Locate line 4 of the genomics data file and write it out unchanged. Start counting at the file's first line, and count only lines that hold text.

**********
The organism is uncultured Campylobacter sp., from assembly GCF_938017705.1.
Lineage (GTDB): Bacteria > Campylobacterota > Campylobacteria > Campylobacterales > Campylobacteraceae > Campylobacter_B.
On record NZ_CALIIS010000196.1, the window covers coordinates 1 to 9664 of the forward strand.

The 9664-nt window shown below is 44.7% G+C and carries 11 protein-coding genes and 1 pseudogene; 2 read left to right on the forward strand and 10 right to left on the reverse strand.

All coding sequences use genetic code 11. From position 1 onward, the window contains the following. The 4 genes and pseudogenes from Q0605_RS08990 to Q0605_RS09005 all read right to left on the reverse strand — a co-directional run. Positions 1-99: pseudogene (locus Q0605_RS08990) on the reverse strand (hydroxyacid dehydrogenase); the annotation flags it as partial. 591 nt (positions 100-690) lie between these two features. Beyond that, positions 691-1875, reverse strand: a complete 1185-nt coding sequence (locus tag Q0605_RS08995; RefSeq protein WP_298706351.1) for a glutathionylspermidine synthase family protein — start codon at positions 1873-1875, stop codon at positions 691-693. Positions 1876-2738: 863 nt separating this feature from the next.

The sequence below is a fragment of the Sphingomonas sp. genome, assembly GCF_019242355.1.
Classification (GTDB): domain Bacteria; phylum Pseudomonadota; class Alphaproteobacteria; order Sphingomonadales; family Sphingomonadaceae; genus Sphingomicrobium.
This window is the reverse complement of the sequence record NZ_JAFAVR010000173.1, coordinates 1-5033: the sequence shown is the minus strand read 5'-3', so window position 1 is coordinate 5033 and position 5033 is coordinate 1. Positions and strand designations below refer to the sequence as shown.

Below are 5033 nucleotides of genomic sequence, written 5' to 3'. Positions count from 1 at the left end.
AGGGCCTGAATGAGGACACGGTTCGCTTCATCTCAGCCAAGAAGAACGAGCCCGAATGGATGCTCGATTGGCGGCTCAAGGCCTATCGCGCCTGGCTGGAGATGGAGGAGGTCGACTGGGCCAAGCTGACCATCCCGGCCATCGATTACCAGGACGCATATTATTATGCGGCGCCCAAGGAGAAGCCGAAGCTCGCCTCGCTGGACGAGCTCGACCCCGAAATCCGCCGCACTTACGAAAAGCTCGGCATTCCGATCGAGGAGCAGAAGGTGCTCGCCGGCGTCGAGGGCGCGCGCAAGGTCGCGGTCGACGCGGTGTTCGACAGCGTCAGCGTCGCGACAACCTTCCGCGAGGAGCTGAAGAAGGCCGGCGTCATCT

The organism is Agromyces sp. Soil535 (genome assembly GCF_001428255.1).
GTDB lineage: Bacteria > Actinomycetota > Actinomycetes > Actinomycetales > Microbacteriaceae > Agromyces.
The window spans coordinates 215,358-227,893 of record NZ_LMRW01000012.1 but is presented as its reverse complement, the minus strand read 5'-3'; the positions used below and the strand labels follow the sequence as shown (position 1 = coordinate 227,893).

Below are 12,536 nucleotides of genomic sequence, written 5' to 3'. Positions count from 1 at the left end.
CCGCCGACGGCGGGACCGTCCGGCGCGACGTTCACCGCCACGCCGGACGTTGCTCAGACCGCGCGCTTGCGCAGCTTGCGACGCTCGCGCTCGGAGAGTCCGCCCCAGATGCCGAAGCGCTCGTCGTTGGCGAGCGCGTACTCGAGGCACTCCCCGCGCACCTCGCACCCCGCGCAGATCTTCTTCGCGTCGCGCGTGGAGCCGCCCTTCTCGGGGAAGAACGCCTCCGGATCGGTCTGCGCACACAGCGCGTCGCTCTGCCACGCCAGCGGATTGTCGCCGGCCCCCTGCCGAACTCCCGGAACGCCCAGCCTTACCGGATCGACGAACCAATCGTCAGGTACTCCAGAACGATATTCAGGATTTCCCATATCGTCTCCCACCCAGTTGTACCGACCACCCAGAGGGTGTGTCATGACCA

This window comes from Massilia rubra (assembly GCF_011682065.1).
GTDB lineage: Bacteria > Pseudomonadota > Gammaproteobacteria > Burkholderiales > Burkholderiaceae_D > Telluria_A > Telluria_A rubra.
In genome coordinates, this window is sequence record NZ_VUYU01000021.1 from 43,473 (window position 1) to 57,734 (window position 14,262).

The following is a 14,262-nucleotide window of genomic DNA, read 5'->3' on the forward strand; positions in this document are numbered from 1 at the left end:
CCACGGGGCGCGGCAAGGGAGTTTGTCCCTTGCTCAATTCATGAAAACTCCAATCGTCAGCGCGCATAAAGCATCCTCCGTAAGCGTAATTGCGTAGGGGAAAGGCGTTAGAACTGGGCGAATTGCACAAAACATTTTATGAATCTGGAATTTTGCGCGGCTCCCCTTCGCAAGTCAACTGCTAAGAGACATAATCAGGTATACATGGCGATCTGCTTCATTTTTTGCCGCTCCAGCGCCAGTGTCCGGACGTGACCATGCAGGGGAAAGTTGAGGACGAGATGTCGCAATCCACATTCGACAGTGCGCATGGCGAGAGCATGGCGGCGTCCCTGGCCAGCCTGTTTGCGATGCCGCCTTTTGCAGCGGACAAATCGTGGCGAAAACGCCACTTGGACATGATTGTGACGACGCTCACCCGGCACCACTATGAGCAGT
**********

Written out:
The 9664-nt window shown below is 44.7% G+C and carries 11 protein-coding genes and 1 pseudogene; 2 read left to right on the forward strand and 10 right to left on the reverse strand.